Trivialization: The potential disaster; urgent need to focus on thoughts, not just behaviors

Updated: Jul 14, 2020, 10:24 IST | Partnered Content | Mumbai

With gradual unlocking, it is incredibly common to witness public behaviors which pose immense risk of spread of contagion, which has a potential to turn into a disaster.

Dr. Akanksha Rathi Maheshwari
Dr. Akanksha Rathi Maheshwari

With gradual unlocking, it is incredibly common to witness public behaviours which pose immense risk of spread of contagion, which has a potential to turn into a disaster. In spite of oft repeated appeal for need of personal preventive measures by policy makers and public health authorities, we are coming across a blatant breach of such measures. Even after impressing upon people the need for more stringent infection prevention measures in the unlock period than during lockdown, public leniency can be observed on a day to day basis.

It is not uncommon these days to behold careless behaviours related to masking, social distancing, hand hygiene and spitting in public places; all essential steps to prevent spread of droplet borne contagious disease. Improper masking behaviours (not wearing masks, pulling mask below to uncover nose, mask lying around the neck, pulling mask down to talk, to name a few), lack of social distancing (though truly impractical in a few instances) and neglect of hand hygiene, are more often the rule rather than exception. Step out outdoors and you don't have to go far to realise that most people don't follow safe practices. Pent up energy of lockdown is turning few of them into free radicles ready to damage public health!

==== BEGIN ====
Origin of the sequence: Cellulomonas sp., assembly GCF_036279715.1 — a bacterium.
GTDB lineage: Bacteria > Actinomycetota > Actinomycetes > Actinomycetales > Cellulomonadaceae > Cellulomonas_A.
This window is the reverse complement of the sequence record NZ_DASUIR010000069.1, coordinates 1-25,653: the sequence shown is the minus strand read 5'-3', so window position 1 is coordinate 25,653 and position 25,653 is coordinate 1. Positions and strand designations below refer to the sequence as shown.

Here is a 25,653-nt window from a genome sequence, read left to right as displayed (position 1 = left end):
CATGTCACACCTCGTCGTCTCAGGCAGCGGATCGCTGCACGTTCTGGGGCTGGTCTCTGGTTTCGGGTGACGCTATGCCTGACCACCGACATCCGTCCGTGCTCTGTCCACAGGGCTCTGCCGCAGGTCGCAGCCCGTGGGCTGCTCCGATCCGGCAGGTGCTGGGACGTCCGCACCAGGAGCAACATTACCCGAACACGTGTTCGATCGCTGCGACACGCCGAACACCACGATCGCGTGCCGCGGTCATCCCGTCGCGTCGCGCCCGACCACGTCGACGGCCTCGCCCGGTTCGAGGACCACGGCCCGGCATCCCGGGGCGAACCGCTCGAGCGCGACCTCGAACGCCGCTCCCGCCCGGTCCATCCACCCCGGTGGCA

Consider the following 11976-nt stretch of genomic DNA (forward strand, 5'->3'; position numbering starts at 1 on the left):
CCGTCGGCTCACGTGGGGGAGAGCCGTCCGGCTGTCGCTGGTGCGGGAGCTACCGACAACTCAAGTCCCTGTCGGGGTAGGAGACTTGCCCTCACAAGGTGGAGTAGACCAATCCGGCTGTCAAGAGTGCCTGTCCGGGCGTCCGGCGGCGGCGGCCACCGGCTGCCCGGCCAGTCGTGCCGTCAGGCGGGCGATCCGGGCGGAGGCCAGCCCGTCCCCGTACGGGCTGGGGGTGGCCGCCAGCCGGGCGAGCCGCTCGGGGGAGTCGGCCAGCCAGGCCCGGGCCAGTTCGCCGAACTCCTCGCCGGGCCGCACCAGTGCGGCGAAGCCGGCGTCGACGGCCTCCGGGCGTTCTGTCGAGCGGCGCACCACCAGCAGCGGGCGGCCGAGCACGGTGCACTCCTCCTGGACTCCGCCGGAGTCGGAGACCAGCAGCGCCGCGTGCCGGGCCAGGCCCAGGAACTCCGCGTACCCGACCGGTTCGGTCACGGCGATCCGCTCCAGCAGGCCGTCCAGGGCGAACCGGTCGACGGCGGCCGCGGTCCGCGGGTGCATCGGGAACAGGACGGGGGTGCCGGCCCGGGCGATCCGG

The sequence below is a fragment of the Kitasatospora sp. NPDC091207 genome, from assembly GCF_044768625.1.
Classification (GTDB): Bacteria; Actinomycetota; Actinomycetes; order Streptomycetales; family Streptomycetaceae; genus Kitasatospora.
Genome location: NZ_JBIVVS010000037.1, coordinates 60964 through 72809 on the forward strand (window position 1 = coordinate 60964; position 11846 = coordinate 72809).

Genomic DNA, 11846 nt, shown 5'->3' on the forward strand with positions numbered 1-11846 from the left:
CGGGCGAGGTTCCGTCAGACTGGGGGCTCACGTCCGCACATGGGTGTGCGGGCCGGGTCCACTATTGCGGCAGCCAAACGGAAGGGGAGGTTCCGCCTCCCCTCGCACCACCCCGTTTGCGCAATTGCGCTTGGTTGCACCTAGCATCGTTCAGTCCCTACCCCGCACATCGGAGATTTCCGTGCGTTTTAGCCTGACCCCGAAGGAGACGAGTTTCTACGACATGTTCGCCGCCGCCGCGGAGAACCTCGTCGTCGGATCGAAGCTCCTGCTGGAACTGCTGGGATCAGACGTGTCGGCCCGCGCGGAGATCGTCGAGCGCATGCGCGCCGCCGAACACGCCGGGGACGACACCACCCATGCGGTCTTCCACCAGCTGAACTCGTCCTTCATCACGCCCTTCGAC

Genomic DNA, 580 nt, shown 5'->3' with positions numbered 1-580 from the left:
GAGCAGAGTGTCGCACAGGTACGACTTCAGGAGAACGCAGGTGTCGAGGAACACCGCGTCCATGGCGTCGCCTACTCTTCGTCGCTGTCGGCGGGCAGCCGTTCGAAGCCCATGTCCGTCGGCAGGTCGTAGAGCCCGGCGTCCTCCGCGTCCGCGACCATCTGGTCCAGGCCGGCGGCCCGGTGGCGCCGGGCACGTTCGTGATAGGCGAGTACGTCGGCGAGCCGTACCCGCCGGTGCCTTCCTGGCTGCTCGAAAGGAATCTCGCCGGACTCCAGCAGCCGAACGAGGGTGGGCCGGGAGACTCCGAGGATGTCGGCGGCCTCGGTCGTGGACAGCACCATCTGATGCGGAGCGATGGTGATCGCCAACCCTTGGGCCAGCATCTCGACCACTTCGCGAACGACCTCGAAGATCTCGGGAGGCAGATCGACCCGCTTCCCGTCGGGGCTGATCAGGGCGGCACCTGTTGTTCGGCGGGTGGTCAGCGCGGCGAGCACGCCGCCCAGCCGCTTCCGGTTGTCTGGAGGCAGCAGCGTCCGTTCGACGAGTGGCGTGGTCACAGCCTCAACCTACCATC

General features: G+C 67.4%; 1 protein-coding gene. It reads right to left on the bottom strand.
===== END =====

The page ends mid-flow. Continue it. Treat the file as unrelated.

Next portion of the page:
While we are right in being critical of such attitudes, it is more important to decipher thoughts and beliefs behind these attitudes and resultant behaviours. Such behaviours can be due to multiple reasons: wishful thinking, intolerance to long-drawn lockdown, ignorance regarding the science behind proper masking and hand hygiene, and irrational thoughts leading to irresponsible behaviours. Some of these thoughts are: it is better to have this infection once and for all so that we will develop immunity to it, anyway we all are going to have it someday, 80% of those who get infected have a mild or no disease. Such trivialisation can be disastrous for the individual himself and the population at large, and truly eviscerates safety. There is a need to impress upon people that such irrational thoughts are based on hypotheses and hypotheses are not scientific evidence. Let us delve into scientific evidence or the lack of it behind such thoughts.